Competition gives you community.

Finding your “tribe” is one the best experiences, ever. Competitions are great places to meet like-minded people and to feel a sense of belonging. At the end of the day, you’re really just hanging out and lifting stuff with your strong friends and that is the greatest feeling. Strength sport communities are incredibly supportive and everyone cheers on everyone else.

 

Competition teaches you to be brave.

It is no easy task to put yourself out there. It takes a lot of courage to sign up and show up and compete. Competing in front of a crowd can be a very nerve wracking task and being nervous is completely normal. Once your first lift or event is done, the nerves dissipate and the excitement and fun of the day takes over. Knowing that you can go out on a platform or competition floor and put yourself out there definitely makes other “everyday” tasks seem way less intimidating.  


Competing isn’t everyone’s “thing”, but you never know if it could be your “thing” until you give it a try.

Strength is a Choice

Last weekend, I had the distinct pleasure of being asked to give a small seminar on all things women and strength (and a mini squat workshop) to a group of really fantastic ladies at Mayhem Fitness. I had two hours to cover whatever I wanted and felt was important, including some hands-on coaching time. I spent a loooong time trying to think about what points I wanted to drive home, what things I felt were absolutely critical to learning about the physiology and psychology of lifting and strength, and what I wanted to say to a group of relatively new (and some brand new!) trainees. I’m rather verbose (duh) and could talk about women and strength all day long so this was challenging, to say the least. I tried to think about what I wish someone would have said to me when i was first starting out.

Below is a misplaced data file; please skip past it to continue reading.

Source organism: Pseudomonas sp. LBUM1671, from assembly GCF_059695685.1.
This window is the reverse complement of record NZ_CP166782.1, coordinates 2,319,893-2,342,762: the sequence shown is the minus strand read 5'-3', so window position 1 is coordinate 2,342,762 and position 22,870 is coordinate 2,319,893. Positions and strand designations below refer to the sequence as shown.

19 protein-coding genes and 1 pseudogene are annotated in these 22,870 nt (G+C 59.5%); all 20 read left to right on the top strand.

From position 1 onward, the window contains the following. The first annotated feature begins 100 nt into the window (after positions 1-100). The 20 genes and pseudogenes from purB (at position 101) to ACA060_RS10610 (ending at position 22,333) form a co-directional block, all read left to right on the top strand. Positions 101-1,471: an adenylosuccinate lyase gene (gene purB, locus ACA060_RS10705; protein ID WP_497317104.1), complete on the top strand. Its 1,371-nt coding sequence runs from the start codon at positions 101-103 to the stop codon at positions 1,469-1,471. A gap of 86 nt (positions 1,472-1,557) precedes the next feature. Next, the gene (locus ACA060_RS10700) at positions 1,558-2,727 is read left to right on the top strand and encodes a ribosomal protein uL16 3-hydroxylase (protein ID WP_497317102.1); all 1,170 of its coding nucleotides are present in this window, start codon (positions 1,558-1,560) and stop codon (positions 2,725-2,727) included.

So what was the one thing that I wish someone had told me?

Strength is a choice.

It is a choice that you make every single day. No one puts weight on the bar for you, no one can get focused for you, and no one does the work for you. You have to choose, every single day, to go down that path.

And as you make that choice day in and day out, something sort of awesome begins to happen. All of a sudden, you become accountable. You learn what you’re made of and often times, it is surprising and a little scary. The sense of agency that comes from moving hundreds of pounds is transformative and violent and downright alarming. Coming to the realization that you are 100% in control of your own stuff and that you have more fortitude than you thought is far more panic inducing than missing a lift or going a little overboard on some cookies.

You are presented with evidence that you can do hard things - and if you just did that hard thing that you thought you couldn’t do at the gym, then you can do that hard thing in life. Fear of success becomes more crippling than the fear of failure - because failure is just a learning opportunity.  Succeeding means you raise the bar, both figuratively and literally. People may have higher expectations of you and more importantly, you have higher expectations of yourself. Settling stops becoming an option. Choosing to embrace that can be intimidating, but the choice to embrace that reality and march forward is just that - a choice.

Do we always make that choice? No.

Do you sometimes sob in your car after you miss a really important lift? Yes.

Are there days where you just can’t get it together? Absolutely.

 

Having to make that choice can be tough, but the wonderful thing about choices is that you get to make them again and again.

And you can always choose strength.